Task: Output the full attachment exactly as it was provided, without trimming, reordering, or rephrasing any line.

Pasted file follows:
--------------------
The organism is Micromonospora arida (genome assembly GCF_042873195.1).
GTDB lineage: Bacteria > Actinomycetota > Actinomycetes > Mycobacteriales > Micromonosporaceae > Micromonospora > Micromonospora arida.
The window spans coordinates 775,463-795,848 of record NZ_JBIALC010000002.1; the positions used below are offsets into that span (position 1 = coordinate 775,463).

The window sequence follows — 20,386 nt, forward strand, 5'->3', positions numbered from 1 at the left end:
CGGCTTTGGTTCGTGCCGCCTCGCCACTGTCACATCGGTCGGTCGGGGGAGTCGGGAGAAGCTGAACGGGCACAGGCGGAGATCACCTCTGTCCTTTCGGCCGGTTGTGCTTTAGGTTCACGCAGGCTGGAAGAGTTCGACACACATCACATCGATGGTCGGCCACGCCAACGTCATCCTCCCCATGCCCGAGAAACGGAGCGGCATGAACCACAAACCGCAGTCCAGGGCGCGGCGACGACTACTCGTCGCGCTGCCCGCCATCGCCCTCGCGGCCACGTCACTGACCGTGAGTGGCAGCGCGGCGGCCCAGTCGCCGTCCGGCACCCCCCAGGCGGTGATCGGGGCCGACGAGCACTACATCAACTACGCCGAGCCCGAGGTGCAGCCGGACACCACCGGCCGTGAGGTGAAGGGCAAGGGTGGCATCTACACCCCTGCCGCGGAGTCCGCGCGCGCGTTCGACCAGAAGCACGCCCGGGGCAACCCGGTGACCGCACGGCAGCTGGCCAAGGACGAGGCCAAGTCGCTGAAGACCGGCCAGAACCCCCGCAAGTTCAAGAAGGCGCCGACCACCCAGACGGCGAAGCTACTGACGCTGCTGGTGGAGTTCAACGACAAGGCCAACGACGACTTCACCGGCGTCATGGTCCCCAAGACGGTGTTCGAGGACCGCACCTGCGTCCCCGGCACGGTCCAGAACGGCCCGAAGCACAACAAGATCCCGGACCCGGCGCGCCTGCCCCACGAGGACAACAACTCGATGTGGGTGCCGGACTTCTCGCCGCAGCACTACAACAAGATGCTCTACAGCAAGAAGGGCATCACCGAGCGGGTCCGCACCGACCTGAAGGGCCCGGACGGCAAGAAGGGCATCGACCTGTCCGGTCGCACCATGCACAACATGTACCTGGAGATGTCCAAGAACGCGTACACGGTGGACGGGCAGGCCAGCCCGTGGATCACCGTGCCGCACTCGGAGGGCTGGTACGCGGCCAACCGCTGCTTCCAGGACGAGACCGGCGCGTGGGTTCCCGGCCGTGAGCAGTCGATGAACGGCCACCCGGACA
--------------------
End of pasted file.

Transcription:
The organism is Micromonospora arida (genome assembly GCF_042873195.1).
GTDB lineage: Bacteria > Actinomycetota > Actinomycetes > Mycobacteriales > Micromonosporaceae > Micromonospora > Micromonospora arida.
The window spans coordinates 775,463-795,848 of record NZ_JBIALC010000002.1; the positions used below are offsets into that span (position 1 = coordinate 775,463).

The window sequence follows — 20,386 nt, forward strand, 5'->3', positions numbered from 1 at the left end:
CGGCTTTGGTTCGTGCCGCCTCGCCACTGTCACATCGGTCGGTCGGGGGAGTCGGGAGAAGCTGAACGGGCACAGGCGGAGATCACCTCTGTCCTTTCGGCCGGTTGTGCTTTAGGTTCACGCAGGCTGGAAGAGTTCGACACACATCACATCGATGGTCGGCCACGCCAACGTCATCCTCCCCATGCCCGAGAAACGGAGCGGCATGAACCACAAACCGCAGTCCAGGGCGCGGCGACGACTACTCGTCGCGCTGCCCGCCATCGCCCTCGCGGCCACGTCACTGACCGTGAGTGGCAGCGCGGCGGCCCAGTCGCCGTCCGGCACCCCCCAGGCGGTGATCGGGGCCGACGAGCACTACATCAACTACGCCGAGCCCGAGGTGCAGCCGGACACCACCGGCCGTGAGGTGAAGGGCAAGGGTGGCATCTACACCCCTGCCGCGGAGTCCGCGCGCGCGTTCGACCAGAAGCACGCCCGGGGCAACCCGGTGACCGCACGGCAGCTGGCCAAGGACGAGGCCAAGTCGCTGAAGACCGGCCAGAACCCCCGCAAGTTCAAGAAGGCGCCGACCACCCAGACGGCGAAGCTACTGACGCTGCTGGTGGAGTTCAACGACAAGGCCAACGACGACTTCACCGGCGTCATGGTCCCCAAGACGGTGTTCGAGGACCGCACCTGCGTCCCCGGCACGGTCCAGAACGGCCCGAAGCACAACAAGATCCCGGACCCGGCGCGCCTGCCCCACGAGGACAACAACTCGATGTGGGTGCCGGACTTCTCGCCGCAGCACTACAACAAGATGCTCTACAGCAAGAAGGGCATCACCGAGCGGGTCCGCACCGACCTGAAGGGCCCGGACGGCAAGAAGGGCATCGACCTGTCCGGTCGCACCATGCACAACATGTACCTGGAGATGTCCAAGAACGCGTACACGGTGGACGGGCAGGCCAGCCCGTGGATCACCGTGCCGCACTCGGAGGGCTGGTACGCGGCCAACCGCTGCTTCCAGGACGAGACCGGCGCGTGGGTTCCCGGCCGTGAGCAGTCGATGAACGGCCACCCGGACA